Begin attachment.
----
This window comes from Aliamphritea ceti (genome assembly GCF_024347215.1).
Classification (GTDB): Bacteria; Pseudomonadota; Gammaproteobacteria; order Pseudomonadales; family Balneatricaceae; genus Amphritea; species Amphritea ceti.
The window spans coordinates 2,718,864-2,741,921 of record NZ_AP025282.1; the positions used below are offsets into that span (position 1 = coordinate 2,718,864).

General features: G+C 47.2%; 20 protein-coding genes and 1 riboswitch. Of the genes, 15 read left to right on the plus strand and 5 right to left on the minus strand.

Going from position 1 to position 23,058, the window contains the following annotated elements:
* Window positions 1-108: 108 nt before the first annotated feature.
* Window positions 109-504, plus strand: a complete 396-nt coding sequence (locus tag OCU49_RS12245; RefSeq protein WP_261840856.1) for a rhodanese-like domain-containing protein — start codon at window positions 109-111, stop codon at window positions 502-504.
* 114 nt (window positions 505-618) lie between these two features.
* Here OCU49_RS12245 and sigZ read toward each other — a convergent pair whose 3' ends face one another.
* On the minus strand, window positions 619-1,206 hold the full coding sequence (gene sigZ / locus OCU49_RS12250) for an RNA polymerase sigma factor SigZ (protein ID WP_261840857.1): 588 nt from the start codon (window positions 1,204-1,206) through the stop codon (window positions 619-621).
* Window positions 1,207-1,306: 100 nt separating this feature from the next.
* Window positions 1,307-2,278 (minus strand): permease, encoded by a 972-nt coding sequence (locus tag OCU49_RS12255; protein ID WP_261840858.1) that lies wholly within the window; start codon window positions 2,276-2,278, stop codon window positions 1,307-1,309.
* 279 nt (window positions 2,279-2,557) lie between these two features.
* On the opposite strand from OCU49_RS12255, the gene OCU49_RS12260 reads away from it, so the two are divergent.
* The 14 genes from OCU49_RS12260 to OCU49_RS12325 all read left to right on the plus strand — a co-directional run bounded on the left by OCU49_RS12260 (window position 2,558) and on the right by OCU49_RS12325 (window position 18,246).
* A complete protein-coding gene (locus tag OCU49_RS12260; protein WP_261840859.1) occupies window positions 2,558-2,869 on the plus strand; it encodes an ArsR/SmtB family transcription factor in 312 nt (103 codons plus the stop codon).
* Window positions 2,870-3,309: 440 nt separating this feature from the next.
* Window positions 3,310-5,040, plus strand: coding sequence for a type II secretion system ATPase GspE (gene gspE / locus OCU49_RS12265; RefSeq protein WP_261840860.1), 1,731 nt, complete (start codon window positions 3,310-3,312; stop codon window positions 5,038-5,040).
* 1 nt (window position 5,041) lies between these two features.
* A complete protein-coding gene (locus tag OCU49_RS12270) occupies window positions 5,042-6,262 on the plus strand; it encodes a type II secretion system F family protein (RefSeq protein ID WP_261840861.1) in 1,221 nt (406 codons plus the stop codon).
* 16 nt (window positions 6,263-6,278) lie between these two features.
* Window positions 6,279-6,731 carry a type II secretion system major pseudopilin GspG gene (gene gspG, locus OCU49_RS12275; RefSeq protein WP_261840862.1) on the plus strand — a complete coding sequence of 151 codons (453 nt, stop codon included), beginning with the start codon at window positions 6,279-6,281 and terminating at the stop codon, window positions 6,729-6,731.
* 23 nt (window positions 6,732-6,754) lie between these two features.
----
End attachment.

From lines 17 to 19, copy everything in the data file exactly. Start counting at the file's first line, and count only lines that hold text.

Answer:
* Window positions 2,870-3,309: 440 nt separating this feature from the next.
* Window positions 3,310-5,040, plus strand: coding sequence for a type II secretion system ATPase GspE (gene gspE / locus OCU49_RS12265; RefSeq protein WP_261840860.1), 1,731 nt, complete (start codon window positions 3,310-3,312; stop codon window positions 5,038-5,040).
* 1 nt (window position 5,041) lies between these two features.